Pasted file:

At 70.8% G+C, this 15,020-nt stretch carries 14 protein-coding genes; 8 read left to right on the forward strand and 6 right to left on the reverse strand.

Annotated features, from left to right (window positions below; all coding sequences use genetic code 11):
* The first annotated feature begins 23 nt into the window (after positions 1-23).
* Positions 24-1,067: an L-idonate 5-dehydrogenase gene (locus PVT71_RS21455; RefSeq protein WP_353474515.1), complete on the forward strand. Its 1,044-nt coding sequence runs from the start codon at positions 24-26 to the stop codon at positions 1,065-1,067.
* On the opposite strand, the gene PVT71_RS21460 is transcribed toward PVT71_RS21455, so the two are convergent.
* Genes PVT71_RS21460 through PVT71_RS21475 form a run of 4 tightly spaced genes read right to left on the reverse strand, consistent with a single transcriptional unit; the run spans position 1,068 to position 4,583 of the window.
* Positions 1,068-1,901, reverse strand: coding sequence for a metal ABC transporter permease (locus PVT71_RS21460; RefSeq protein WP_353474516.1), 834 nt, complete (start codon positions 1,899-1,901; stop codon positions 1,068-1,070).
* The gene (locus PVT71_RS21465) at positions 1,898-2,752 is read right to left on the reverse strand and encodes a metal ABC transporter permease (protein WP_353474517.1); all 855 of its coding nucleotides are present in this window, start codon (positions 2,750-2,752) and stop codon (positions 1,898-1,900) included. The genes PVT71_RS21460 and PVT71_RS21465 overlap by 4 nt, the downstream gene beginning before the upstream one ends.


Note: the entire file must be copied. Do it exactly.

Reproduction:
At 70.8% G+C, this 15,020-nt stretch carries 14 protein-coding genes; 8 read left to right on the forward strand and 6 right to left on the reverse strand.

Annotated features, from left to right (window positions below; all coding sequences use genetic code 11):
* The first annotated feature begins 23 nt into the window (after positions 1-23).
* Positions 24-1,067: an L-idonate 5-dehydrogenase gene (locus PVT71_RS21455; RefSeq protein WP_353474515.1), complete on the forward strand. Its 1,044-nt coding sequence runs from the start codon at positions 24-26 to the stop codon at positions 1,065-1,067.
* On the opposite strand, the gene PVT71_RS21460 is transcribed toward PVT71_RS21455, so the two are convergent.
* Genes PVT71_RS21460 through PVT71_RS21475 form a run of 4 tightly spaced genes read right to left on the reverse strand, consistent with a single transcriptional unit; the run spans position 1,068 to position 4,583 of the window.
* Positions 1,068-1,901, reverse strand: coding sequence for a metal ABC transporter permease (locus PVT71_RS21460; RefSeq protein WP_353474516.1), 834 nt, complete (start codon positions 1,899-1,901; stop codon positions 1,068-1,070).
* The gene (locus PVT71_RS21465) at positions 1,898-2,752 is read right to left on the reverse strand and encodes a metal ABC transporter permease (protein WP_353474517.1); all 855 of its coding nucleotides are present in this window, start codon (positions 2,750-2,752) and stop codon (positions 1,898-1,900) included. The genes PVT71_RS21460 and PVT71_RS21465 overlap by 4 nt, the downstream gene beginning before the upstream one ends.